It's the time of year many of us are preparing to gather as families, friends and work colleagues to hit the dance floor.
But with lockdowns north and south preventing at least part of the party season, we might all be missing out on a little bit of fun to end the year.
Although the sparkly dresses and that little black number are consigned to the closet for now, a countrywide version of the Hokey Cokey will be playing out across Ireland over the weekend and into next week.
Lockdown in, lockdown out, in, out, in, out, shake it all about - and for a brief four-day spell north and south will meet in the middle before heading their separate ways again, turning around and seeing which direction they're facing next. Many are left asking what it's all about.
It's like we're all staggering around the dance floor in our Christmas jumpers, not quite sure what we're doing there in the first place. In the meantime, we're about to enter an all-Ireland lockdown by accident.
At a minute past midnight on Friday Northern Ireland enters a new, stringent two weeks of restrictions akin to what we experienced back in March.
For four days that will run alongside the final stretch of the six-week lockdown currently enforced south of the border. By Tuesday, the Republic will be moving away as lockdown eases.
For some experts on the spread of Covid-19, this four-day lockdown alignment, though still imperfect, is how things should have been from day one, but such is the wildly different trajectories of virus spread that north and south have been on in recent weeks, the practical chances of it happening have all but disappeared.
"When you look at the overall picture, it just doesn't make sense at all," said Dr Gabriel Scally, president of the epidemiology and public health sector of the Royal Society of Medicine.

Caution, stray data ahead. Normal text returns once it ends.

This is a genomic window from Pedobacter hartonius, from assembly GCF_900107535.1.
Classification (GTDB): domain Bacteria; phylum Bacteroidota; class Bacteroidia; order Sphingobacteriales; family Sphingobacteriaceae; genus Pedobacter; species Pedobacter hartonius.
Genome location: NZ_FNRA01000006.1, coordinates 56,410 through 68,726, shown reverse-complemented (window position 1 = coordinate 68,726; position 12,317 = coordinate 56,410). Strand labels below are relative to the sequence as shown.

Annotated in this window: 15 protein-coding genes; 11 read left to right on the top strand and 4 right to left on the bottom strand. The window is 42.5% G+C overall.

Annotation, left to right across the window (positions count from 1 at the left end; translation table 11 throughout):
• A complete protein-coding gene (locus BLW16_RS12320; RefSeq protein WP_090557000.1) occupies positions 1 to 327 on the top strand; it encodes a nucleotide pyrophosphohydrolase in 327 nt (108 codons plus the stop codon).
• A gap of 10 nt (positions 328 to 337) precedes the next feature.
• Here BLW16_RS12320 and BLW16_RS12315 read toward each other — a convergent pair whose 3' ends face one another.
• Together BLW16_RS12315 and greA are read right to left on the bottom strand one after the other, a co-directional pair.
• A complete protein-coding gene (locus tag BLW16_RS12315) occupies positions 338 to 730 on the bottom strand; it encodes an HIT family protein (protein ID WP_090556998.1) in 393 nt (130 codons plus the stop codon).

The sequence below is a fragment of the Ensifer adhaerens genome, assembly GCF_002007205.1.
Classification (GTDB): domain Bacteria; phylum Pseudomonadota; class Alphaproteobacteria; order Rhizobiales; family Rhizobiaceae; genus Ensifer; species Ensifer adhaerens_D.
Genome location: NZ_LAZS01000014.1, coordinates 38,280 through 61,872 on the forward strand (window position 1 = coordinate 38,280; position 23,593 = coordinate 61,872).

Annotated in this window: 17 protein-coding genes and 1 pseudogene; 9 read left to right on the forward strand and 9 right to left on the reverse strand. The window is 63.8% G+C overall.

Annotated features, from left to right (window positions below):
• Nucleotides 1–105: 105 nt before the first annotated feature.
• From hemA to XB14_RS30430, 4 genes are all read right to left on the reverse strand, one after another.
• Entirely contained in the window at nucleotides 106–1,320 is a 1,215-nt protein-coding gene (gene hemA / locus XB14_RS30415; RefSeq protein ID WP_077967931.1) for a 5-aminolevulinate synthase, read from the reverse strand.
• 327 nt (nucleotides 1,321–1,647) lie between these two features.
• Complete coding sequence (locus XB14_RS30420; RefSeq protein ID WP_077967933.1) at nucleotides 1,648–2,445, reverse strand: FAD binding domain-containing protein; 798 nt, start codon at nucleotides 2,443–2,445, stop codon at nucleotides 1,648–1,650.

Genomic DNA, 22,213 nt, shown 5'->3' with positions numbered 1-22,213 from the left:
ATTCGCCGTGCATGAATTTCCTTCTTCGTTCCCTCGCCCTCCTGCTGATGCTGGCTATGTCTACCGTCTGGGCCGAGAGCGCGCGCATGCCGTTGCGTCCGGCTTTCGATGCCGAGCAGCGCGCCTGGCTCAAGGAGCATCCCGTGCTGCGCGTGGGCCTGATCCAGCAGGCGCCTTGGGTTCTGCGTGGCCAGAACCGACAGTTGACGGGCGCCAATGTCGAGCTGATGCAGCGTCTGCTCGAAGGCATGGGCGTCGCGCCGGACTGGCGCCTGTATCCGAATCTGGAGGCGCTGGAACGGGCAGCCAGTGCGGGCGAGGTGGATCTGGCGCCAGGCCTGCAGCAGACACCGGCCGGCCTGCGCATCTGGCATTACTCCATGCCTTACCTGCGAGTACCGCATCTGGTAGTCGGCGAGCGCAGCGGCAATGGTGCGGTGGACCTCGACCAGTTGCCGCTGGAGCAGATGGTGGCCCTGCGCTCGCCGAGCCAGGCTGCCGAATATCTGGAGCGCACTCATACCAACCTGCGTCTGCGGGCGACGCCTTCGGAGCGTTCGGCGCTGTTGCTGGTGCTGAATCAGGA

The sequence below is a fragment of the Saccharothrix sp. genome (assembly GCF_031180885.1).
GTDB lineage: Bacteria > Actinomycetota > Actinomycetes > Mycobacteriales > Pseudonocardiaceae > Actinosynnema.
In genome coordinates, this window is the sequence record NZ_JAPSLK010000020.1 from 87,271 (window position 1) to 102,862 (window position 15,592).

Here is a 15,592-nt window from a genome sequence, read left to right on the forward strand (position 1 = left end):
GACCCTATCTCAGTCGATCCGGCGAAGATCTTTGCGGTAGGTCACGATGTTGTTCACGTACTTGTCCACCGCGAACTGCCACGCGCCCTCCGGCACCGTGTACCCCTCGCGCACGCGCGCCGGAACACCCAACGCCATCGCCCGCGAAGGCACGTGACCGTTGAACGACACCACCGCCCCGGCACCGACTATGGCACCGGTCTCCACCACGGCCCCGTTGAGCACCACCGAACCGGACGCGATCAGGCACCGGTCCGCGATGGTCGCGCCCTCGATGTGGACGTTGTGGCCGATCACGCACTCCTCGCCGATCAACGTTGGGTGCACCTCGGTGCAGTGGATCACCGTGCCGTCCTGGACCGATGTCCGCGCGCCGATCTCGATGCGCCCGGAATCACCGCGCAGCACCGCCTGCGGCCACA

At the start of September he predicted a shambles in Northern Ireland if the test and trace system, coupled with the public buying in once more to health guidelines and social distancing, wasn't improved.
He predicted a province-wide lockdown before Christmas, and he's not surprised that this has come to pass.
"What we have now is a growing number of cases in the north, while the south has gained a measure of control," said Dr Scally.
"The two have moved apart substantially.
"Deaths from Covid in the north have been four times higher per head of population than in the south.
"But in the Republic of Ireland they're ready to start coming out of their six-week lockdown, they have testing and tracing organised.
"There has been no such organised system in the north.
"You can have as many lockdowns as you want, but unless testing and tracing is up to scratch, it won't make much difference in the long run.
"It's not surprising that we now find Northern Ireland and the Republic of Ireland heading in completely different directions over the next week."
Dr Scally said it's very clear testing and contact tracing has been an embarrassment for the Executive.
"In fact, Northern Ireland is lucky that we've come so far down the road towards getting a vaccine," he added.
"That could be the one saving grace.
"Policy mistakes, north and south, have been roughly the same, but not through any coordinated approach.
"Nothing either country has done in decision making has been radically different, but why the north is going into lockdown and the south is about to come out is down to the testing and tracing.
"Without the vaccine, and with the testing and tracing system still nowhere near the level required, Northern Ireland would be staring at further lockdowns in the future."
What Ireland as a whole is now facing is a four-day, full lockdown scenario.
But by next Tuesday the Republic will begin easing its way towards Christmas.
Hair and beauty salons are likely to reopen, restaurants too. Retailers and shopping centres will spring back into life for the run-up to Christmas.
How far they move away from restrictions is yet to be decided, and though there have been warnings of a further lockdown in January, they're dancing to a more upbeat tune.
At the end of the summer Northern Ireland was leading the dance. Now the roles have reversed.
Indeed, Ireland north and Ireland south is now dancing to completely different tunes, meeting briefly by accident rather than design.
As Dublin tip-toes tentatively into the Christmas lights, Belfast heads towards a corner in the dark.
10 things you'll still be able to do north or south
Between November 27 and December 1, Ireland north and south will be in lockdown together. Non-essential retail, pubs and restaurants, leisure facilities, beauty and hair salons will all be shut.